Climatology

It was the hottest May weekend in South Jersey history; here’s how we sizzled | Weather

For the second year in a row, the weekend before Memorial Day not only broke daily temperature records but was the warmest weekend in May’s history.

The records just weren’t in the categories we’re accustomed to measuring.

Atlantic City International Airport and Millville had the warmest weekend low temperature stretch of any point in recorded history. The two-day period averaged out to 69 degrees at ACY and 67.5 degrees in Millville, which tied first place alongside May 26-27, 1991, as well as May 30-31, 1987.

Daily low temperature records were set Sunday for both locations, falling only to 70 degrees at ACY and 69 degrees in Millville. On Saturday, ACY also set a daily record low, at 68 degrees.

Frank S. Farley State Marina in Atlantic City also set a record warm low temperature, dropping to just 66 degrees. However, their weekend low temperatures were not enough for a record.

Those figures, roughly 15 degrees above the 1991-2020 climatological average for the weekend, were well before when those lows are typically seen.

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At ACY, the average first 70 degree or greater night is June 19. The first low temperature of the year as mild as what the Atlantic City marina and Millville saw Sunday is roughly 2½ weeks after May 22.

Including all May days, Millville had the second warmest two-day stretch of low temperatures.

ACY had the fourth balmiest such period. The low temperatures were more seasonable for Charleston, South Carolina, this time of year.

It wasn’t just low temperature records that fell over the weekend. High temperature records fell Saturday in Millville (93 degrees) and Lower Township (91) and tied at ACY (93).




Last year, the Saturday and Sunday before Memorial Day weekend brought the hottest May weekend to ACY and the Atlantic City marina when it came to high temperatures.

Atlantic City hit 90 that Sunday, the earliest date to do so since 2000.

We sizzled in the hottest May weekend in history, here are what records fell

This past weekend may be the hottest one of 2021.

Weather records at ACY and Millville date to the 1940s. Lower Township’s observations date to the 1890s. The Atlantic City marina has one of the longest, continuously operated weather observations in the country, dating to 1874.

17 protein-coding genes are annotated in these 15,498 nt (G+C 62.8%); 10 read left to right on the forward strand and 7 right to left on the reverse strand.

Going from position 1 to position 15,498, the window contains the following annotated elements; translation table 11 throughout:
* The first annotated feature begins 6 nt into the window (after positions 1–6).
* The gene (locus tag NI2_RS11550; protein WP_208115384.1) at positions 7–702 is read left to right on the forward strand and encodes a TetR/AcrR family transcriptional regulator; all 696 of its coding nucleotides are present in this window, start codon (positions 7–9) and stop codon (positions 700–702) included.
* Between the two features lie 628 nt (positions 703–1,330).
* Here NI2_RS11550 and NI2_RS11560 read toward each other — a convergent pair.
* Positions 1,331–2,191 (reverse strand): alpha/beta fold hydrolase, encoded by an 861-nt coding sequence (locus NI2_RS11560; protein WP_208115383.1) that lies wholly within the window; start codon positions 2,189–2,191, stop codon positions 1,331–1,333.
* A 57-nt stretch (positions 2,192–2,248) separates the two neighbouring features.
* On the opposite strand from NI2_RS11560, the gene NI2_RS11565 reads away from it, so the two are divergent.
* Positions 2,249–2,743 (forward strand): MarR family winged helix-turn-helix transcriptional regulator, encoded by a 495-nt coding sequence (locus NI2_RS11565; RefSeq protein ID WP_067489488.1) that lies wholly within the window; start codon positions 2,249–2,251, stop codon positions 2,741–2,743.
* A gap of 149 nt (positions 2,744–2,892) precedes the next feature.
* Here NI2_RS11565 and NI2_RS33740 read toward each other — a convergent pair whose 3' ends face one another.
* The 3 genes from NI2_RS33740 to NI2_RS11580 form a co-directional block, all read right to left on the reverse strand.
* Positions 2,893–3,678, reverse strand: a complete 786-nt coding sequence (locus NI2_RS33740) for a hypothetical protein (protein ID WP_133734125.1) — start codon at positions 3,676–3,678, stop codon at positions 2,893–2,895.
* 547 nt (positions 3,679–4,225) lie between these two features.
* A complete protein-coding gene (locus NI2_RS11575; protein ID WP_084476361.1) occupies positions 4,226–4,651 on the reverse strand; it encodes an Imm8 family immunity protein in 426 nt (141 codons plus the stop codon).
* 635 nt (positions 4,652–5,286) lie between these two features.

The warm, muggy nights can be attributed to an incredibly warm pocket of air about a half mile above the surface. With a southerly wind, dew points well into the 60s and that very mild air aloft, temperatures were slow to cool during the nighttime hours.

No record heat, or chill, is expected for the rest of the week and into Memorial Day weekend. Temperatures are expected to stay in the cooler than average 60s through Thursday on an onshore wind. Winds will then turn to the south for the holiday weekend, which will put temperatures into the more seasonable 70s.

More temperature records may fall this summer. Warmer than average temperatures are more than likely to occur during climatological summer, June, July and August, the warmest three months of the year for the state. Most of that heat should be focused on July and August. It is fairly likely that summer winds up wetter than average after a March and part of April that saw those south of the White Horse Pike in drought.



850 millibar temperature differences to average

An analysis of temperatures at the 850 millibar air pressure layer, roughly 5,000 feet about the surface. Reds and oranges indicate temperatures above the climatological averages with blues and purples indicating below average temperatures. Temperatures over the weekend were near the record hottest for this time of year.


Joe Martucci



For the fifth decade in a row, South Jersey has seen an increase in warmth when it comes to 30-year climate averages. The numbers are updated every 10 years, most recently to the 1991 to 2020 average. The new averages show a roughly 0.6-degree increase in temperatures at Atlantic City International Airport compared with the 1991 to 2010 average, according to the High Plains Regional Climate Center and the National Oceanic and Atmospheric Administration.

A hotter, wetter and snowier South Jersey?  That's what NOAA's 10-year update says

New Jersey residents likely used their air conditioners more and their heat less, and spent…

Most of that came with average high temperatures, which saw a 1.2-degree jump. Low temperatures saw a 0.2-degree increase.

Contact Joe Martucci:

609-272-7247

jmartucci@pressofac.com

Twitter @acpressmartucci

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